Background: The possible impact of changes in diet composition on the intestinal microbiome is mostly studied after some days of adaptation to the diet of interest. The question arises if a few days are enough to reflect the microbial response to the diet by changing the community composition and function. The present study investigated the fecal microbiome of pigs during a time span of 4 weeks after a dietary change to obtain insights regarding the time required for adaptation. Four different diets were used differing in either protein source (field peas meal vs. soybean meal) or the concentration of calcium and phosphorus (CaP). Results: Twelve pigs were sampled at seven time points within 4 weeks after the dietary change. Fecal samples were used to sequence the 16S rRNA gene amplicons to analyse microbial proteins via LC-MS/MS and to determine the SCFA production. The analysis of OTU abundances and quantification values of proteins showed a significant separation of three periods of time (p = 0.001). Samples from the first day are used to define the 'zero period'; samples of weeks 1 and 2 are combined as 'metabolic period' and an 'equilibrium period was defined based on samples from weeks 3 and 4. Only in this last period, a separation according to the supplementation of CaP was significantly detectable (p = 0.001). No changes were found based on the corn-soybean meal or corn-field peas administration. The analysis of possible factors causing this significant separation showed only an overall change of bacterial members and functional properties. The metaproteomic approach yielded a total of about 9700 proteins, which were used to deduce possible metabolic functions of the bacterial community. Conclusions: A gradual taxonomic and functional rearrangement of the bacterial community has been depicted after a change of diet composition. The adaptation lasts several weeks despite the usually assumed time span of several days. The obtained knowledge is of a great importance for the design of future nutritional studies. Moreover, considering the high similarities between the porcine and human gastrointestinal tract anatomy and physiology, the findings of the current study might imply in the design of human-related nutritional studies.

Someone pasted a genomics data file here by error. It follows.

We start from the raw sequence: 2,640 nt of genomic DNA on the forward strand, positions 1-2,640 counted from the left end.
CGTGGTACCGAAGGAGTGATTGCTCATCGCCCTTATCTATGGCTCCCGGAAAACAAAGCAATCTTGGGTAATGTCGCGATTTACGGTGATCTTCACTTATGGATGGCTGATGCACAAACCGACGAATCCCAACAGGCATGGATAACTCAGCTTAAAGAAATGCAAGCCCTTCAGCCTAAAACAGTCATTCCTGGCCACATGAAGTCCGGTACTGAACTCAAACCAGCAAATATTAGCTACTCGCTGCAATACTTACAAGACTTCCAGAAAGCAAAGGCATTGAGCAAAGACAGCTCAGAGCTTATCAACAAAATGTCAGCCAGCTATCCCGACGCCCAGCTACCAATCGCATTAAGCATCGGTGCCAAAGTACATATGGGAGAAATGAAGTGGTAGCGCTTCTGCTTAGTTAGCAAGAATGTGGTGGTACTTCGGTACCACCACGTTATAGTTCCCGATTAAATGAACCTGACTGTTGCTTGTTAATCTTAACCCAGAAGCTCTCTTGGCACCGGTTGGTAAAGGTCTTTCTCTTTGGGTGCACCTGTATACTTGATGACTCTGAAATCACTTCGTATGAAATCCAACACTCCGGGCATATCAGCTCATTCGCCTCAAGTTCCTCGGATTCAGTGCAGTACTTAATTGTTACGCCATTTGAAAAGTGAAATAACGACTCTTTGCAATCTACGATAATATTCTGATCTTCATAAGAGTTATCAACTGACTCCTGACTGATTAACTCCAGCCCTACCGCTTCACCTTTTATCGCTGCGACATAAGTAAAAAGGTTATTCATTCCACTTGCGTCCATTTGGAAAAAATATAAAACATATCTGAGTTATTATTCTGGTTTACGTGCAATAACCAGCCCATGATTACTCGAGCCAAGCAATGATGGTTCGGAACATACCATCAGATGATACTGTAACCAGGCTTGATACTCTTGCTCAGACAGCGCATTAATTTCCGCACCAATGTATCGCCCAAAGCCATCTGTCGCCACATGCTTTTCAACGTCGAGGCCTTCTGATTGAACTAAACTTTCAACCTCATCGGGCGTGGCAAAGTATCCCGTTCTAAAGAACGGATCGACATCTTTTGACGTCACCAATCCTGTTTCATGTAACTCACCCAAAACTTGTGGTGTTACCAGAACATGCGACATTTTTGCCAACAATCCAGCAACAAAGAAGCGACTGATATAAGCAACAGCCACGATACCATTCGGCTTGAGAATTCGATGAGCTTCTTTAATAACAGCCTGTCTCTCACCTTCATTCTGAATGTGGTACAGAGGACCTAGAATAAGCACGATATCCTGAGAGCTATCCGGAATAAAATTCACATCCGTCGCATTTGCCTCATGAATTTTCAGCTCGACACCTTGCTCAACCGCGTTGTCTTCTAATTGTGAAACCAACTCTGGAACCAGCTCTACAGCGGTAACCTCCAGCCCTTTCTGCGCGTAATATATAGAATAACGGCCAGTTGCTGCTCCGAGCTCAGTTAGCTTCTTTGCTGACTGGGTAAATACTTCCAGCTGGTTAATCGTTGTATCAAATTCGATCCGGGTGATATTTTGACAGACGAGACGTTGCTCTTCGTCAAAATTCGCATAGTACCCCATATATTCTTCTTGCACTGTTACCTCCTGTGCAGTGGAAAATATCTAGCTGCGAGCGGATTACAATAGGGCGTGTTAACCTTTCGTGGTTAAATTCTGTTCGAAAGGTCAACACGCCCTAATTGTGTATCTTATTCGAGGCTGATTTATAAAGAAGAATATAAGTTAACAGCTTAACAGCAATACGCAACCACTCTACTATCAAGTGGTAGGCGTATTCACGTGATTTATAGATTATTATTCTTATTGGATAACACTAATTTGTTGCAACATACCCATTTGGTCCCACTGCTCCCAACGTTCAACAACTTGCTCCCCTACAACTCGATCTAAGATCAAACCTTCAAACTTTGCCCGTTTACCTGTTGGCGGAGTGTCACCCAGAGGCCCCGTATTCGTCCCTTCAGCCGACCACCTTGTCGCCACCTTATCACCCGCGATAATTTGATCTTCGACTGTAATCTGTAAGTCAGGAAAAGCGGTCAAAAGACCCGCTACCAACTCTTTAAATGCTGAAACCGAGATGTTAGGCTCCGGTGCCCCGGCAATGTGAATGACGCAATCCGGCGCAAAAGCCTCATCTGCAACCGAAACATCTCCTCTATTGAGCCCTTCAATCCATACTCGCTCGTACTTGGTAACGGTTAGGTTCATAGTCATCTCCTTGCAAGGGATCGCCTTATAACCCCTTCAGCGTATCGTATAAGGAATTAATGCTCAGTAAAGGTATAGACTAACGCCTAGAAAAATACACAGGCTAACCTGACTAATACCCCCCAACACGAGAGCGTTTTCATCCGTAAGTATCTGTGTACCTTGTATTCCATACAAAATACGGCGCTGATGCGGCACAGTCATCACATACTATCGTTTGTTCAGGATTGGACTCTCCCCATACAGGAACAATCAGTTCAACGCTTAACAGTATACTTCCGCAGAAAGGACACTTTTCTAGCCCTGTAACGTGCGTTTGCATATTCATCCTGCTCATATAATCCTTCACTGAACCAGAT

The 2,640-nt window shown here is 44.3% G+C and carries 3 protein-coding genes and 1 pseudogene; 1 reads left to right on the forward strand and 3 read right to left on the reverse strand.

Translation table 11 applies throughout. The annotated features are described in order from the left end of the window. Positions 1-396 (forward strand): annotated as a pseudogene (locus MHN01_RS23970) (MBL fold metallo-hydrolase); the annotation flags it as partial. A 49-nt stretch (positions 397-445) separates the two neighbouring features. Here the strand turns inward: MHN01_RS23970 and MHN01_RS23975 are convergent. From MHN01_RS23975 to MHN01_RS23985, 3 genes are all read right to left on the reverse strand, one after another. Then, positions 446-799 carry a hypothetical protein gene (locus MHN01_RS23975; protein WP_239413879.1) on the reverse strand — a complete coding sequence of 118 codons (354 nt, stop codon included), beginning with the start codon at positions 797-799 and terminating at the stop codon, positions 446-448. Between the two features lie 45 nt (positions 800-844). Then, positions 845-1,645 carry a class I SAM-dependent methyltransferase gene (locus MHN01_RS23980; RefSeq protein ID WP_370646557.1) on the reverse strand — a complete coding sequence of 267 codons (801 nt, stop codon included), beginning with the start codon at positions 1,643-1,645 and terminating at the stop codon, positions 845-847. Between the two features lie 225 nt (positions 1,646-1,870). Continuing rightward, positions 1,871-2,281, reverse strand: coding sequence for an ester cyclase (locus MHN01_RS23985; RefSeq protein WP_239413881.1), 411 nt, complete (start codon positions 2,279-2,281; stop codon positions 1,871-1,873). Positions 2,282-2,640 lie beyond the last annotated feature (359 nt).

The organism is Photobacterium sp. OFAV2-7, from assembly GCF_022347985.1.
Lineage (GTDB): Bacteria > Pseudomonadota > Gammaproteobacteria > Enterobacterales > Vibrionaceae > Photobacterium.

Dietary changes in nutritional studies shape the structural and functional composition of the pigs' fecal microbiome-from days to weeks

Tilocca B
Conceptualization
;
2017-01-01

Abstract

Background: The possible impact of changes in diet composition on the intestinal microbiome is mostly studied after some days of adaptation to the diet of interest. The question arises if a few days are enough to reflect the microbial response to the diet by changing the community composition and function. The present study investigated the fecal microbiome of pigs during a time span of 4 weeks after a dietary change to obtain insights regarding the time required for adaptation. Four different diets were used differing in either protein source (field peas meal vs. soybean meal) or the concentration of calcium and phosphorus (CaP). Results: Twelve pigs were sampled at seven time points within 4 weeks after the dietary change. Fecal samples were used to sequence the 16S rRNA gene amplicons to analyse microbial proteins via LC-MS/MS and to determine the SCFA production. The analysis of OTU abundances and quantification values of proteins showed a significant separation of three periods of time (p = 0.001). Samples from the first day are used to define the 'zero period'; samples of weeks 1 and 2 are combined as 'metabolic period' and an 'equilibrium period was defined based on samples from weeks 3 and 4. Only in this last period, a separation according to the supplementation of CaP was significantly detectable (p = 0.001). No changes were found based on the corn-soybean meal or corn-field peas administration. The analysis of possible factors causing this significant separation showed only an overall change of bacterial members and functional properties. The metaproteomic approach yielded a total of about 9700 proteins, which were used to deduce possible metabolic functions of the bacterial community. Conclusions: A gradual taxonomic and functional rearrangement of the bacterial community has been depicted after a change of diet composition. The adaptation lasts several weeks despite the usually assumed time span of several days. The obtained knowledge is of a great importance for the design of future nutritional studies. Moreover, considering the high similarities between the porcine and human gastrointestinal tract anatomy and physiology, the findings of the current study might imply in the design of human-related nutritional studies.
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Utilizza questo identificativo per citare o creare un link a questo documento: https://hdl.handle.net/20.500.12317/58508
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